So now I’m just waiting for everything to come in the mail and the last thing I need to do is have my health and auto insurance changed.  Getting my health insurance changed over to male was a huge reason I wanted to do this.  I’m completely fed up with having to answer questions about my menstrual cycle every time I go to get blood drawn or see a doctor.  People get confused and embarrassed and it’s humiliating to have them start referring to me as female even though two minutes ago they were calling me sir.  I realize that having the male marker will bring new and different questions and challenges but at least they will be in alignment with my outer persona and not cause confusion or embarrassment.  I’ve been putting off finding a new doctor until my insurance is changed.   My old doctor retired so I need to get a new one and I wanted to start off with them as male.  I’ll need to be honest about my physical body and they will need to be ok dealing with that.  I’m not looking forward to it, but it needs to be done.  I’m guessing that all of my insurance will go up in price thanks to that Male marker.  That’s a definite down side, but one I’m willing to deal with.

It’s been an exciting month, to say the least.  Also, I turned 55 (double nickel, as my brother puts it) this month.  This is the year I pull a lot of loose ends together and start a new chapter in my life.  I’m excited about the future and hopeful despite the current political climate in my country and the world.  Candace and I have already made it through some very dark days together and I know we can weather any storm yet to come as long as we have each other to lean on.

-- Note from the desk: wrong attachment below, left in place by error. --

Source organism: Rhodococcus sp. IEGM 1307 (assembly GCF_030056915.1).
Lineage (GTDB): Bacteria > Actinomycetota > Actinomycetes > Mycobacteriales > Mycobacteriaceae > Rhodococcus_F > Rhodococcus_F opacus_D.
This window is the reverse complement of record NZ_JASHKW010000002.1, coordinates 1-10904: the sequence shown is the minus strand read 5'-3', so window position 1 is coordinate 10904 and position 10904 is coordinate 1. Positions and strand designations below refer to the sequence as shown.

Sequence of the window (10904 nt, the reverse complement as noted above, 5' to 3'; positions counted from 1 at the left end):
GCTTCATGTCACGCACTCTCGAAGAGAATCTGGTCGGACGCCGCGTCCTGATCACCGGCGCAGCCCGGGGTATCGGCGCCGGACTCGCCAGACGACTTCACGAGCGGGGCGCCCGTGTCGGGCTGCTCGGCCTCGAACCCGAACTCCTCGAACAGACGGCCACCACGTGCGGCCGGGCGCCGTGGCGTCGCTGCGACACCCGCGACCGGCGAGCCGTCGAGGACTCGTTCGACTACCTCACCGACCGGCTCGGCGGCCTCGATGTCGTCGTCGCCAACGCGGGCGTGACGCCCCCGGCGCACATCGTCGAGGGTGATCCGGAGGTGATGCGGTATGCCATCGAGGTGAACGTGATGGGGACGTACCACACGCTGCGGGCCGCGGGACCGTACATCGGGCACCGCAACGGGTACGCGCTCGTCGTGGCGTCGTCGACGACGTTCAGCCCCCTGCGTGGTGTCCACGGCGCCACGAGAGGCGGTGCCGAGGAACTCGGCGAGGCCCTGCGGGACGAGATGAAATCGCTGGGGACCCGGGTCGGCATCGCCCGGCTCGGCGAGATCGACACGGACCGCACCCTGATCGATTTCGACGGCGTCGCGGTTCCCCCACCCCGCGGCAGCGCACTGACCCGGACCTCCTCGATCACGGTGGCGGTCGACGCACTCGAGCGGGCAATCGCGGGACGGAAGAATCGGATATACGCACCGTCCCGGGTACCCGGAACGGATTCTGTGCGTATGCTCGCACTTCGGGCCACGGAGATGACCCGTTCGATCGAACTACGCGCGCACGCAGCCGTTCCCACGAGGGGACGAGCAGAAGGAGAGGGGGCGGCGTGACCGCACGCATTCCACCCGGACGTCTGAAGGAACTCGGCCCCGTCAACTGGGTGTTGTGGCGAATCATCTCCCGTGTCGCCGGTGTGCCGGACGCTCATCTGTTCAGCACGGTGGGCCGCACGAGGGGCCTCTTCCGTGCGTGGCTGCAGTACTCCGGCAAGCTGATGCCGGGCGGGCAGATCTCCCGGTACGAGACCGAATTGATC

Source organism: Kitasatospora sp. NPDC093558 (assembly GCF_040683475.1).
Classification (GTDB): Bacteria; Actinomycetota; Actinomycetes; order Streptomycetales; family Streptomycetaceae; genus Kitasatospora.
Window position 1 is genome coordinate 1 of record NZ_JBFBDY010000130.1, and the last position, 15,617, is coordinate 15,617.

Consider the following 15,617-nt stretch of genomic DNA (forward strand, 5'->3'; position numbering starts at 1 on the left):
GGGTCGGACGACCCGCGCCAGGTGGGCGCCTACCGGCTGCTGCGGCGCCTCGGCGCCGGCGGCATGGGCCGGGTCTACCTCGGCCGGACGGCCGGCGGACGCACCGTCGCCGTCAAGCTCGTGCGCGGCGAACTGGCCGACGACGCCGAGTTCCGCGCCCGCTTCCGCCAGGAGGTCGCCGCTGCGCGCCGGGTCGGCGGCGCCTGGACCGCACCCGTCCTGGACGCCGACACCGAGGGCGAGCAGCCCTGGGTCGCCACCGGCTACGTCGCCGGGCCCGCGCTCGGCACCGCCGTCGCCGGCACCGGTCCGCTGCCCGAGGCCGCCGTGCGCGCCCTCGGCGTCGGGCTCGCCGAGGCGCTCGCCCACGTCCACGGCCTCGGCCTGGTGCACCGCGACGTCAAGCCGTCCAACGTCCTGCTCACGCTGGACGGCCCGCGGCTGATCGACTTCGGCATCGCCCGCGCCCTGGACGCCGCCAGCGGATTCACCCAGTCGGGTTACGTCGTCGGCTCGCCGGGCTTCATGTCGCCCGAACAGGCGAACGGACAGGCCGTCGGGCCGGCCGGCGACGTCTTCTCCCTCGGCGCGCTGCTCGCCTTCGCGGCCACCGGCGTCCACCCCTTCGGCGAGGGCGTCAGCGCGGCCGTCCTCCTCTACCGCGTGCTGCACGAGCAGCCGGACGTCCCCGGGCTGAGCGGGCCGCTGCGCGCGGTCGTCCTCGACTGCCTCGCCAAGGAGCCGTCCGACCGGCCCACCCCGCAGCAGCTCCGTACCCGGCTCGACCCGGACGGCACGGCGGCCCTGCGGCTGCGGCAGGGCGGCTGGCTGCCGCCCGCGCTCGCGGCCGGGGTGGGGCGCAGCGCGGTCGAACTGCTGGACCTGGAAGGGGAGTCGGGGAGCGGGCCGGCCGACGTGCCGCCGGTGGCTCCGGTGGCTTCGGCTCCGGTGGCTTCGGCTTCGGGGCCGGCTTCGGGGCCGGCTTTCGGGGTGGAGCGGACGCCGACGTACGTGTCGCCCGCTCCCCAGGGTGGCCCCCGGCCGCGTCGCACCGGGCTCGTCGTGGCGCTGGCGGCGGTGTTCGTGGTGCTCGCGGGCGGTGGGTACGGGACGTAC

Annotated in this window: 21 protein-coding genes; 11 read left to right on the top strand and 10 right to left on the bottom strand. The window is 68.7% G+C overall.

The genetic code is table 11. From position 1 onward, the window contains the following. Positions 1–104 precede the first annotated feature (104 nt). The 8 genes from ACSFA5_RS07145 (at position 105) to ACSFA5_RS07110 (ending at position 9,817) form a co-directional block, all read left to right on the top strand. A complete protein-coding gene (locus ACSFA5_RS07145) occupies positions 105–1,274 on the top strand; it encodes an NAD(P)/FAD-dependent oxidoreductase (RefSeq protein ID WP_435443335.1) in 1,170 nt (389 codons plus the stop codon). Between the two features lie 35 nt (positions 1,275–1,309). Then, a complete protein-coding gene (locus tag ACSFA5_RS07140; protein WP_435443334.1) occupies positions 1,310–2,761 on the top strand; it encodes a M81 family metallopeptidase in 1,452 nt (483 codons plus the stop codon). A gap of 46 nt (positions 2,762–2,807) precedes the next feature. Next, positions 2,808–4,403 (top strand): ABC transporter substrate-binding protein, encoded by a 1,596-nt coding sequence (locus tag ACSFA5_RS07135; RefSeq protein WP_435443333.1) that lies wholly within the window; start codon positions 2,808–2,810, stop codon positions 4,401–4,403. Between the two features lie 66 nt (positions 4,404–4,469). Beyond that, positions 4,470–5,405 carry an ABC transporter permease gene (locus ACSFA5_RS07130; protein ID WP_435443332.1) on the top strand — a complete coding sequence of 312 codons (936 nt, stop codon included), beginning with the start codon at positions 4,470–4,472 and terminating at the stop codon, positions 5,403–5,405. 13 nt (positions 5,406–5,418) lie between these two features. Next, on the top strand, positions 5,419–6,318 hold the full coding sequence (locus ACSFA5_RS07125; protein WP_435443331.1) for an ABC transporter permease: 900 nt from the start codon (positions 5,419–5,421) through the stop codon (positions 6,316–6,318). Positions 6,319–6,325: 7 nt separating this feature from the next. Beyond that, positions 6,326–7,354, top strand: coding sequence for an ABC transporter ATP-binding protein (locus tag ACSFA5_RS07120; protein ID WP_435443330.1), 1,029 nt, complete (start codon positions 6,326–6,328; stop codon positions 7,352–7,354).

Double Agent

To most unsuspecting strangers I am just any other middle aged white man.  Candace and I are just any other middle class straight white couple.  Since the election concluded I have been painfully aware of the implications, both positive and negative, of our outer facade.  I’ve mentioned to Candace several times about my fears of hate filled bigots hurting us because I’m trans and she just laughs at me because she sees me as “safe”.  I don’t feel safe.  But what if they find out I’m trans, I ask?  You’re a man now.  They won’t care, she answers.  You’re like them.

NO!  I’m not like them!

I’m not straight.  Candace isn’t straight.  I’m a transgender man with a lesbian history.  I am part of the LGBTQ+++ community.  I don’t want to be grouped in with all the other middle aged white guys out there, many of whom may have voted opposite of me.